Response to Nick Farrell: Judgement & the Adept

As you may have guessed I’ve been rather bogged down with work life and study pressures. While this has been stressful in its own right, I’ve also found that I haven’t been able to be as focal on some of the issues facing the world, humanity or even my own little corner thereof. I’m not naturally an activist, whether it is the occult/pagan aspect or whether it is the gay aspect to my life. In fact, I’ve always presented myself as an advocate – someone who can speak up for someone who can’t speak for themselves but who was there ultimately to help others speak for themselves.

In recent months my attitude to protesting and activism has changed. While Facebook and other social media remain active with people protesting or voicing their disagreements with the system (in Ireland we’ve had the establishment of water charges being fought, accusations of tax evasions between ministers and even the covering of child abuse by former Government officials). From these visible pagan or occult commentary has been somewhat lack lustre – don’t get me wrong, many of my pagan friends have been commenting but in a markedly reserved fashion.

A few months back I made concerted effort to post and remediate (reposting with critical commentary) on some of the issues facing the occult and pagan communities. Namely I posted on issues of child abuse and so-called “Big Name Pagans” or career occultists who were using their position of respect and authority to abuse others. Some of these individuals were not, shall we say, “avouched” members of the communities and one was even a fraud claiming initiation.

In my post I criticised the occult/pagan communities’ reliance on vouching (a system of private or “back-channel” checking of credentials) because this system does not engage with the mainstream and check for abuse. In fact, checking for a person’s vouch merely checks whether they were “duly initiated” in the manner befitting the particular tradition. This has often lead to a state of “out of sight, out of mind” for individuals accused/found guilty of abuse (either emotional/mental, physical or sexual) to move along. The Roman Catholic Church in Ireland and elsewhere found this tactic to be very manageable in terms of protecting Holy Mother Church.

One of the reasons I chose to speak out on these issues is because they are so rampant. I’d also seen and experienced what it was like for someone to be ousted from a group on false claims based on innuendo and had some well known occultists telling me to keep my mouth shut because my vocalising the issues was messy and not indicative of someone developing in the magical community (this particular commentator was less articulate at the time and ironically used a lot of profanity to express his ideas of who I was into this situation). I had others accuse me of breaking my oaths – others who were not present for my Oath within MOAA and therefore haven’t a clue what I swore to do or not do! (FYI: the Golden Dawn obligation, before someone takes it they are assured that nothing of the Order or its members or the obligation will run counter to one’s moral, ethical or legal obligations – basically you can’t use your oaths to hide criminals or wrong-doing!) While what happened to me was not on the level of some of the issues I posted about this year, it was indicative of our attitudes toward dealing with problems around making judgements and decisions based on those judgements.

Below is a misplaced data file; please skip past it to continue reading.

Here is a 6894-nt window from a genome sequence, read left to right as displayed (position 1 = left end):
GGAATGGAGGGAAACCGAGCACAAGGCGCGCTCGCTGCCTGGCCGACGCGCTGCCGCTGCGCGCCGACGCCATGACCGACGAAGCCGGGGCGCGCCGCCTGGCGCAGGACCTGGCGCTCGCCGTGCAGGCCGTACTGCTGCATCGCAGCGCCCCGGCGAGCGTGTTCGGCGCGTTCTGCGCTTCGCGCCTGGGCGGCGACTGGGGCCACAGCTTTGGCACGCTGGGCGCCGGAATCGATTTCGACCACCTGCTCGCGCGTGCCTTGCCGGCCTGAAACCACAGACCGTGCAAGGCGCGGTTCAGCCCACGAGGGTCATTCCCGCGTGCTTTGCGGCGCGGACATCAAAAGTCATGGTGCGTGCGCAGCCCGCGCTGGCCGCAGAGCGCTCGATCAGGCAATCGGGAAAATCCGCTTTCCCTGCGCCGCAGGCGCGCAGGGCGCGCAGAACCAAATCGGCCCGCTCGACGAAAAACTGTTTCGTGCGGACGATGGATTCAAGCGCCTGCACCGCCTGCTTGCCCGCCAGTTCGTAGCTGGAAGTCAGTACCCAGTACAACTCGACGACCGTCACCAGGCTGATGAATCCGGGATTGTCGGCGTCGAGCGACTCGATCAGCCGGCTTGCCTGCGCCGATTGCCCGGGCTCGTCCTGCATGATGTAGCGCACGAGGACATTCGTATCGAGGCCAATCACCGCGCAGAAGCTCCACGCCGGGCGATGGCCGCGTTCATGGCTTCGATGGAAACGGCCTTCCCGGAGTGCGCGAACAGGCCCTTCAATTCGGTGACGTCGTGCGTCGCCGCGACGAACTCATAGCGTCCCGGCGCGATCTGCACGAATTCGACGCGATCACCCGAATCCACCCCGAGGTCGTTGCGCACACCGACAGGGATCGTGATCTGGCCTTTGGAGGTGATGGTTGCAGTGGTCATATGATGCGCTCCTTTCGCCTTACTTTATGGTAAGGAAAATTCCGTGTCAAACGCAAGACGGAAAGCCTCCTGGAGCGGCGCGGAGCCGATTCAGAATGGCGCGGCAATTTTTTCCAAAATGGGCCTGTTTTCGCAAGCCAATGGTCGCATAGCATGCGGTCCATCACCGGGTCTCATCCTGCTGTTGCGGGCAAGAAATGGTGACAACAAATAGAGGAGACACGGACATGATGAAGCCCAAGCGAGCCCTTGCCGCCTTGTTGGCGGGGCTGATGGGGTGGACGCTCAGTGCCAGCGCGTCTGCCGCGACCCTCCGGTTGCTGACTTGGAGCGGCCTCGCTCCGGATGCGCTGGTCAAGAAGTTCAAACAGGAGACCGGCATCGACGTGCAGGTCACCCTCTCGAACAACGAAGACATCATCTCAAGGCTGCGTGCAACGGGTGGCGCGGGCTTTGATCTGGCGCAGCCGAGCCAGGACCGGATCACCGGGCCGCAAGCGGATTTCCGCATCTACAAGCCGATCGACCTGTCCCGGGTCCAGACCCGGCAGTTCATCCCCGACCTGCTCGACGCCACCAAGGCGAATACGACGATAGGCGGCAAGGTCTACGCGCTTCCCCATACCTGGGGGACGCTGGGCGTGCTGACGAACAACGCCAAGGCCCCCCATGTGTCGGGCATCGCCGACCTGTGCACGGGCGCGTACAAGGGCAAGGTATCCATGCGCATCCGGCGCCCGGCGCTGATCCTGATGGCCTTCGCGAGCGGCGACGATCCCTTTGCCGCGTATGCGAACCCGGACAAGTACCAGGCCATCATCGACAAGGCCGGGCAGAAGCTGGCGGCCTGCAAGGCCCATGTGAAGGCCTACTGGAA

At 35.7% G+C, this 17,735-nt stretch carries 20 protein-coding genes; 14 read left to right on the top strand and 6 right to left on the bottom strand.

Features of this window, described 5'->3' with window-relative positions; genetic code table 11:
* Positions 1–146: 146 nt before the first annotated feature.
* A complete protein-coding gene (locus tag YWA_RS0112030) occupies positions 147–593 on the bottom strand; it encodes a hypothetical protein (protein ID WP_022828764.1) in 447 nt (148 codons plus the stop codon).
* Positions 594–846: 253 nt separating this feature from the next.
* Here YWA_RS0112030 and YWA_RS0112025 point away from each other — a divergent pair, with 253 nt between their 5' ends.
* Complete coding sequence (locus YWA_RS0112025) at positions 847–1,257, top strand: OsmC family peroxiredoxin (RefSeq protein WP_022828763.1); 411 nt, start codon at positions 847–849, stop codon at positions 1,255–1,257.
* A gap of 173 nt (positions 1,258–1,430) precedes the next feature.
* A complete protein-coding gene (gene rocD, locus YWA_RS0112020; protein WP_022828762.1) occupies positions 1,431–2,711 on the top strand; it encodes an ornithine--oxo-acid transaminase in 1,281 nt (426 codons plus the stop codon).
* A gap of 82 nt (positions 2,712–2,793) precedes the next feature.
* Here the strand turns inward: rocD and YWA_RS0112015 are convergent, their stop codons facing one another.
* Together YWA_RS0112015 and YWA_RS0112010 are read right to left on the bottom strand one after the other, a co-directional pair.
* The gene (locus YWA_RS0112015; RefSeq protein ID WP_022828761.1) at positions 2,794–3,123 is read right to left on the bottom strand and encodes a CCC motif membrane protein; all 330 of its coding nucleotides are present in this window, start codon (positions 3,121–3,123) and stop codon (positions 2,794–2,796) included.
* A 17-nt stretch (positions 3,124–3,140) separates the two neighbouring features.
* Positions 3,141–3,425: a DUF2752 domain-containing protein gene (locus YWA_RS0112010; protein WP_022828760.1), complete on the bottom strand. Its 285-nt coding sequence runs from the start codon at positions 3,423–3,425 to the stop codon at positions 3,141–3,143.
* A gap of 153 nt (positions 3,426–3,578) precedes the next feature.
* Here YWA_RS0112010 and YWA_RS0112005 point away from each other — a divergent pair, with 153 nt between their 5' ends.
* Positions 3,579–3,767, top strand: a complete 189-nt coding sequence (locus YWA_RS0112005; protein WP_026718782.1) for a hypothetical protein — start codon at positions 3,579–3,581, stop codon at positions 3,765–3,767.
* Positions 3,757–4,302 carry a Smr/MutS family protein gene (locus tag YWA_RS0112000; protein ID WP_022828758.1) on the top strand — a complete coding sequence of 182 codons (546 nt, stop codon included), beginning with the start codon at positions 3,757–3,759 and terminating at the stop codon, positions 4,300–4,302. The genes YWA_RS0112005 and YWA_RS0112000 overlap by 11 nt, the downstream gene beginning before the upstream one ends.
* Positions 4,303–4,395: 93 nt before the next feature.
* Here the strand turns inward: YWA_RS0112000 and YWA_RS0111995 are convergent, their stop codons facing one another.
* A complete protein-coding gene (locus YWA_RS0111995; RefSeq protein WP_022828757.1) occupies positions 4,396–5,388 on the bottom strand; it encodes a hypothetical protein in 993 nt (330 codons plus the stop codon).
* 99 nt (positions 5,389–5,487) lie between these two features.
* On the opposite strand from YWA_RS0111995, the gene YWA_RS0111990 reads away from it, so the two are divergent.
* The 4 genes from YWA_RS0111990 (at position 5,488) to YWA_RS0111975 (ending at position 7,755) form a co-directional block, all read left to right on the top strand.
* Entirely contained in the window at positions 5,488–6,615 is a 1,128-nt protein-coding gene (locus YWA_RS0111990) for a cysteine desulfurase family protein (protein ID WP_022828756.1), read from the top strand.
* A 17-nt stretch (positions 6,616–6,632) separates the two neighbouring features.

Over on his blog Nick Farrell posted two entries. The first was called Modern Esoteric Groups Have a Judgement Problem, in which he outlines several of the issues with covering up mistakes and staying out of it because of attitudes toward the idea of group wars. Yes, group wars happen and they often happen for inconsequential slights (perceived or otherwise) but sometimes they also happen because someone has royally f*cked up! Nick sums up his point quite well when he says:

My biggest concern was that I was in two esoteric groups where the leaders went off the rails. It was never mentioned publically and those groups continued with their reputations untarnished by problems which should have haunted them. I often wonder if by not judging I put others in harms way. (emphasis mine)

Whether you are aiming to cultivate a rose or a lotus, a tree or a garden some general gardening tips are to let the plants germinate in the soil of course. They do need the dark, moist earth to help them break out of their bulbs and journey to the light. The same is true for initiates which spring forth on budding petals from that seed. We should not be asked to remain in the dark because “it is better” for the Tradition (seed). I hold a lot of guilt for what happened in the esoteric group I was with because had I not being so reserved in my judgements things may well have transpired differently.

Nick’s other blog, 20 Things An Adept Never Does, is more of a humourous slant on things…if you’ve not had a look do so now! Done? Good now you know what not to do to become the next Supreme!

Honestly, though Nick’s list is satrical in nature it does prove a point lists of criteria for what marks an adept or elder in a community can just be as crippling to the community or tradition especially if that list is premised of some lofty ideals which ignore the world around us.

In recent months, there have been some measures taken by some individuals to form actionable plans to mainstream reporting of abuse or other illegal activities from marginalised groups that may not be reported in social media.

 

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